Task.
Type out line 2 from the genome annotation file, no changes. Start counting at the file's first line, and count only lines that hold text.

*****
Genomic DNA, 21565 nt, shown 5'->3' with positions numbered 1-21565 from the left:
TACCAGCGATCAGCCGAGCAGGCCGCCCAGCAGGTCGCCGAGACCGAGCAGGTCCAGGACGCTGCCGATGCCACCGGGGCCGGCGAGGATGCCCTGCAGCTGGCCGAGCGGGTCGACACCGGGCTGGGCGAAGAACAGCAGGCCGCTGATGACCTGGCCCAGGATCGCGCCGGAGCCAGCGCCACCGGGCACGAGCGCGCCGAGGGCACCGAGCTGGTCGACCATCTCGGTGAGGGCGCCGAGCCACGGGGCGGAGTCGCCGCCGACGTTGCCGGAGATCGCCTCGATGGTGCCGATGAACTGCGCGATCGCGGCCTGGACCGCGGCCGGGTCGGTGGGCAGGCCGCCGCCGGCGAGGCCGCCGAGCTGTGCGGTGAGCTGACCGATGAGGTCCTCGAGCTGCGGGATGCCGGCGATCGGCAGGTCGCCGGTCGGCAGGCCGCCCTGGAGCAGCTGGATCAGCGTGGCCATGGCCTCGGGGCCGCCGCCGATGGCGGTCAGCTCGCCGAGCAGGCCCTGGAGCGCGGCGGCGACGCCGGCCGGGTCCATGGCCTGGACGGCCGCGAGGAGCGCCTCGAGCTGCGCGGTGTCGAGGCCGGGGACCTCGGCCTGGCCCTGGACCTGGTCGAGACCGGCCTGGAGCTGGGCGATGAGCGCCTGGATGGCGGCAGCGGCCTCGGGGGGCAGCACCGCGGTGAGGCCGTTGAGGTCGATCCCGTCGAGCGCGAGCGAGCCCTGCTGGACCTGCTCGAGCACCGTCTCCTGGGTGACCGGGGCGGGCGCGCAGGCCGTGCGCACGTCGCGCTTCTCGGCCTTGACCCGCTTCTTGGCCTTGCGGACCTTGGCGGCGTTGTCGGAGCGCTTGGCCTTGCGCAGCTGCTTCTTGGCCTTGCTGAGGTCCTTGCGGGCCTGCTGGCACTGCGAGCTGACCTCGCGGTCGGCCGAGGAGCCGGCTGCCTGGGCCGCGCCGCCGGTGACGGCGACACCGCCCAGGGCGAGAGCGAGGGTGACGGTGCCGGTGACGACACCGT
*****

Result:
TACCAGCGATCAGCCGAGCAGGCCGCCCAGCAGGTCGCCGAGACCGAGCAGGTCCAGGACGCTGCCGATGCCACCGGGGCCGGCGAGGATGCCCTGCAGCTGGCCGAGCGGGTCGACACCGGGCTGGGCGAAGAACAGCAGGCCGCTGATGACCTGGCCCAGGATCGCGCCGGAGCCAGCGCCACCGGGCACGAGCGCGCCGAGGGCACCGAGCTGGTCGACCATCTCGGTGAGGGCGCCGAGCCACGGGGCGGAGTCGCCGCCGACGTTGCCGGAGATCGCCTCGATGGTGCCGATGAACTGCGCGATCGCGGCCTGGACCGCGGCCGGGTCGGTGGGCAGGCCGCCGCCGGCGAGGCCGCCGAGCTGTGCGGTGAGCTGACCGATGAGGTCCTCGAGCTGCGGGATGCCGGCGATCGGCAGGTCGCCGGTCGGCAGGCCGCCCTGGAGCAGCTGGATCAGCGTGGCCATGGCCTCGGGGCCGCCGCCGATGGCGGTCAGCTCGCCGAGCAGGCCCTGGAGCGCGGCGGCGACGCCGGCCGGGTCCATGGCCTGGACGGCCGCGAGGAGCGCCTCGAGCTGCGCGGTGTCGAGGCCGGGGACCTCGGCCTGGCCCTGGACCTGGTCGAGACCGGCCTGGAGCTGGGCGATGAGCGCCTGGATGGCGGCAGCGGCCTCGGGGGGCAGCACCGCGGTGAGGCCGTTGAGGTCGATCCCGTCGAGCGCGAGCGAGCCCTGCTGGACCTGCTCGAGCACCGTCTCCTGGGTGACCGGGGCGGGCGCGCAGGCCGTGCGCACGTCGCGCTTCTCGGCCTTGACCCGCTTCTTGGCCTTGCGGACCTTGGCGGCGTTGTCGGAGCGCTTGGCCTTGCGCAGCTGCTTCTTGGCCTTGCTGAGGTCCTTGCGGGCCTGCTGGCACTGCGAGCTGACCTCGCGGTCGGCCGAGGAGCCGGCTGCCTGGGCCGCGCCGCCGGTGACGGCGACACCGCCCAGGGCGAGAGCGAGGGTGACGGTGCCGGTGACGACACCGT